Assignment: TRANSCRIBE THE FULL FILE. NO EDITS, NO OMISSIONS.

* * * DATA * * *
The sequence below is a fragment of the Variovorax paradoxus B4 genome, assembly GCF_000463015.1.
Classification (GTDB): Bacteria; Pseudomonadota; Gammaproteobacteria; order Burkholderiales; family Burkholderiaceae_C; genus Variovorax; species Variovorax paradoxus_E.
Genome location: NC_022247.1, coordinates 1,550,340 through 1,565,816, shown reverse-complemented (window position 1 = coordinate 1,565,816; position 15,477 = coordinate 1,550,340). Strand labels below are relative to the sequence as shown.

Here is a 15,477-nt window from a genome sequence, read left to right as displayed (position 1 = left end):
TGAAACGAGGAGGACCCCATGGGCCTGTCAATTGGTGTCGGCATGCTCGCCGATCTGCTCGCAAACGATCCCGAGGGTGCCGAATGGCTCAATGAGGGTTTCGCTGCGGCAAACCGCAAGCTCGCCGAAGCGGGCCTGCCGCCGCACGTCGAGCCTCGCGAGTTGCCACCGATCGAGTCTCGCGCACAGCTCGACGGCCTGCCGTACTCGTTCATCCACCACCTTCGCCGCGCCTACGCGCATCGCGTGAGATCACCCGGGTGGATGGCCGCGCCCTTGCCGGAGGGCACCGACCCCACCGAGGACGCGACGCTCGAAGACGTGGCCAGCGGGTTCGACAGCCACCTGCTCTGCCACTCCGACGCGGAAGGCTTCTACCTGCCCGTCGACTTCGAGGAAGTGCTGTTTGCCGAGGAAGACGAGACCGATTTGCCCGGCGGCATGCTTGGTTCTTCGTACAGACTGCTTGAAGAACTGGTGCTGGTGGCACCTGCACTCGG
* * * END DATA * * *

The sequence below is a fragment of the Variovorax paradoxus B4 genome, assembly GCF_000463015.1.
Classification (GTDB): Bacteria; Pseudomonadota; Gammaproteobacteria; order Burkholderiales; family Burkholderiaceae_C; genus Variovorax; species Variovorax paradoxus_E.
Genome location: NC_022247.1, coordinates 1,550,340 through 1,565,816, shown reverse-complemented (window position 1 = coordinate 1,565,816; position 15,477 = coordinate 1,550,340). Strand labels below are relative to the sequence as shown.

Here is a 15,477-nt window from a genome sequence, read left to right as displayed (position 1 = left end):
TGAAACGAGGAGGACCCCATGGGCCTGTCAATTGGTGTCGGCATGCTCGCCGATCTGCTCGCAAACGATCCCGAGGGTGCCGAATGGCTCAATGAGGGTTTCGCTGCGGCAAACCGCAAGCTCGCCGAAGCGGGCCTGCCGCCGCACGTCGAGCCTCGCGAGTTGCCACCGATCGAGTCTCGCGCACAGCTCGACGGCCTGCCGTACTCGTTCATCCACCACCTTCGCCGCGCCTACGCGCATCGCGTGAGATCACCCGGGTGGATGGCCGCGCCCTTGCCGGAGGGCACCGACCCCACCGAGGACGCGACGCTCGAAGACGTGGCCAGCGGGTTCGACAGCCACCTGCTCTGCCACTCCGACGCGGAAGGCTTCTACCTGCCCGTCGACTTCGAGGAAGTGCTGTTTGCCGAGGAAGACGAGACCGATTTGCCCGGCGGCATGCTTGGTTCTTCGTACAGACTGCTTGAAGAACTGGTGCTGGTGGCACCTGCACTCGG